SALEM, Ala. (WTVM) - For most people across the Chattahoochee Valley, the last time there was a really good, soaking rain was at the end of August or early September. And for farms in the area, that can have big impacts on crops now, and for months to come.
For farmers, every year is a gamble.
“I’ve learned to be very frugal on the bad years,” said Rod Havens, of Blueberry Havens.
Garret Dixon, the owner and operator of Dixon Farms, agreed.
“It takes a lot of faith to put money in the ground every year and hope you get a return from it,” he said.
Havens’ blueberries did great this season.
“[It was] probably the best in about five years,” he said.
But this year is bringing some challenges to Dixon with his peanut crops.
“The Inverter, which digs up the peanuts, it will pull up large dirt clods," he said. "The drier the dirt, the larger the clods. It makes it harder to dig up the peanuts and you will have more crop loss.”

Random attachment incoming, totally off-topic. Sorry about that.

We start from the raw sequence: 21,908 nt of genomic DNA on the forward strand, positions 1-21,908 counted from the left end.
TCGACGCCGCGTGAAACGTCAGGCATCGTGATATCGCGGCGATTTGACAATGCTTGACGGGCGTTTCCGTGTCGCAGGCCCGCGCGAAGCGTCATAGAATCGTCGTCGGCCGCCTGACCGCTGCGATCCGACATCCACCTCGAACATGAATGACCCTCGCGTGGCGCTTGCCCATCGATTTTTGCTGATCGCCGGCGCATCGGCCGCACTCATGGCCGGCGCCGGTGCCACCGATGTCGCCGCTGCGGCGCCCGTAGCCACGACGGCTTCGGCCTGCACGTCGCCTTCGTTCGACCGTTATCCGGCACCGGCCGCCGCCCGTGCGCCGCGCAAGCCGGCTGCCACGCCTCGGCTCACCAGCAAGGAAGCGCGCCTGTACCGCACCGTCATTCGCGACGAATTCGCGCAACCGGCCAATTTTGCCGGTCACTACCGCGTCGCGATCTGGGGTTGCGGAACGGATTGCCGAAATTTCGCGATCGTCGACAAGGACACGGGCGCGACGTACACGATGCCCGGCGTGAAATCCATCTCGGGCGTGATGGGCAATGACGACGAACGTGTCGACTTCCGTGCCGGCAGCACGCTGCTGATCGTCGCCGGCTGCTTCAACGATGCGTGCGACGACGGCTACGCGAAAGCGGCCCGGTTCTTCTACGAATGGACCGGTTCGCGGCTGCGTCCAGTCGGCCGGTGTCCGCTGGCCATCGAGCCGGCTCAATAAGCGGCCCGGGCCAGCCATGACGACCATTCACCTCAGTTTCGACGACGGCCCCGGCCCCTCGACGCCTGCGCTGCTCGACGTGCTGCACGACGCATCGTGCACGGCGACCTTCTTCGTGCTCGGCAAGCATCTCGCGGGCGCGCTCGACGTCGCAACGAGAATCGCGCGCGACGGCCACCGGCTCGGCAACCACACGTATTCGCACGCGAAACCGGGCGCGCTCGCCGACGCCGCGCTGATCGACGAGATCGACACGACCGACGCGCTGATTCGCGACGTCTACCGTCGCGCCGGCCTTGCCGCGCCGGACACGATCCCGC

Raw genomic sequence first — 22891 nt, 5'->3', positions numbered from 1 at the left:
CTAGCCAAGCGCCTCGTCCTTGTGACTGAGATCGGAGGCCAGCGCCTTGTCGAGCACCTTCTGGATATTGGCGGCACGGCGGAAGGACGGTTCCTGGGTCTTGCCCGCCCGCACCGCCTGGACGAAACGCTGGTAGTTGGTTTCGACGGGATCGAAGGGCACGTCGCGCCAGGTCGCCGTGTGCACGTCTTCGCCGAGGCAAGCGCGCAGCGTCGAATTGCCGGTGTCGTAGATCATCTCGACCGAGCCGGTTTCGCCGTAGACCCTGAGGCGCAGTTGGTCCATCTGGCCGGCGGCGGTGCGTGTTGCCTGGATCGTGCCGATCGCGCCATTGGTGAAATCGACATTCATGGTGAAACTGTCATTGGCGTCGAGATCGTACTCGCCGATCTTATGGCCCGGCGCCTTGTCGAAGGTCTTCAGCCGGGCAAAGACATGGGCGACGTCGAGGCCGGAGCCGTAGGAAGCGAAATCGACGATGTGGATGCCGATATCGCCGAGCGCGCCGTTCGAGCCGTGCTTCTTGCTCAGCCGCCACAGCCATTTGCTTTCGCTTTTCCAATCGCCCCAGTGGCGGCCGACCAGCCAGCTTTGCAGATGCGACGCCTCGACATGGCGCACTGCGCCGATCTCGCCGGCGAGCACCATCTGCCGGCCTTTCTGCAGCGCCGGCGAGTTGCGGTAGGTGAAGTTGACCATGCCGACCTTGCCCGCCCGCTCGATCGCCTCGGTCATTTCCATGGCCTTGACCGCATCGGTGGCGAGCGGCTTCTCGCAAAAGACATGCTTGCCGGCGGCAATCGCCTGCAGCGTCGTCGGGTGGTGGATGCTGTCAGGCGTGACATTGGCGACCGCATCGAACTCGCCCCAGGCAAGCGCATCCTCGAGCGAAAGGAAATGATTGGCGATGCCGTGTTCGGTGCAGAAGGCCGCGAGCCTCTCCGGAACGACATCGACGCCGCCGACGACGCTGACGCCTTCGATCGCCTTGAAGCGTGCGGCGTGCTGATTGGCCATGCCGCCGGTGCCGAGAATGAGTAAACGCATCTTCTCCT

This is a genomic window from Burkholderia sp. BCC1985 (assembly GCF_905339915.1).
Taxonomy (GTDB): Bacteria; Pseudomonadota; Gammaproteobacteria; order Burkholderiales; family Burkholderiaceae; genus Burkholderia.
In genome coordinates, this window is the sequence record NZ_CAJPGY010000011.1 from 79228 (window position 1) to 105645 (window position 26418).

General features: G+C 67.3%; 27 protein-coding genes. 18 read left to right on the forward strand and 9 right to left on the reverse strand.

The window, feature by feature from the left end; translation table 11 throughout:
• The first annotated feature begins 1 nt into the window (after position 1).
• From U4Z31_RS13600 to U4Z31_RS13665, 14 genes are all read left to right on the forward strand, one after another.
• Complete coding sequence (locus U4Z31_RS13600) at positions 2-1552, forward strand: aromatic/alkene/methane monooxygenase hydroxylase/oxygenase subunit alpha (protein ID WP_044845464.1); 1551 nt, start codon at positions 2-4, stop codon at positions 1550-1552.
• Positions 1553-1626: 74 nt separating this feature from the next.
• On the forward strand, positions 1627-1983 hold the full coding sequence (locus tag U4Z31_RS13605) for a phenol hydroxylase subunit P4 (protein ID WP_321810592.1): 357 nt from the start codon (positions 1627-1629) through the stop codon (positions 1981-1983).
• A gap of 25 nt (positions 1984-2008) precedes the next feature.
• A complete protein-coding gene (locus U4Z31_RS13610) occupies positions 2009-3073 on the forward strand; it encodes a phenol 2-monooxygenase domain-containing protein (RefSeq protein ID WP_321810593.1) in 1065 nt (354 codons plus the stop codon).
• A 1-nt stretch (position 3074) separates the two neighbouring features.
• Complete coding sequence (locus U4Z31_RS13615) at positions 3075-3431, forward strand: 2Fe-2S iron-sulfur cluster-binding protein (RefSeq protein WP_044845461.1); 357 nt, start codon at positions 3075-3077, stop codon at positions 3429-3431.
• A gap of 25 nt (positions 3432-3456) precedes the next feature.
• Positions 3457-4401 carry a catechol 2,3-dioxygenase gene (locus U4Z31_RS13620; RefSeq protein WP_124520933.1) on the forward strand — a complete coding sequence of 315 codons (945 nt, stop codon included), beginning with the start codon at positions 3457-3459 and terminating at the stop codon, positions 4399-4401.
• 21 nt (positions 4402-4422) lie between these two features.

His cotton crops are also affected.
“I’m thinking it will be about 20 percent less than what we had last year,” Dixon said.
This is all because of a drought sweeping much of the southeastern United States.
Dixon said it’s been more than five weeks since they’ve had a good rain, and combine that with the recent temperatures around 15 degrees above average, it’s been a difficult combination for him.
Even if rain came now, with the crops almost done growing, the damage has been done.
“With the cotton, it would just delay us in getting the cotton picked,” he said.
Havens and Dixon said no matter who you are, this drought is impacting you.
“When farmers are successful, it tends to benefit you too," Havens said. “[There’s] more variety, prices go down when there’s bountiful crops.”
Dixon emphasized the importance of agriculture in Alabama.
“Alabama agriculture provides the food and fiber that feeds and clothes the United States and the world," he said. "Everything you do throughout your day to day is directly related to agriculture.”
To help farmers, homeowners, and more navigate this drought, the Alabama Extension Office created this website.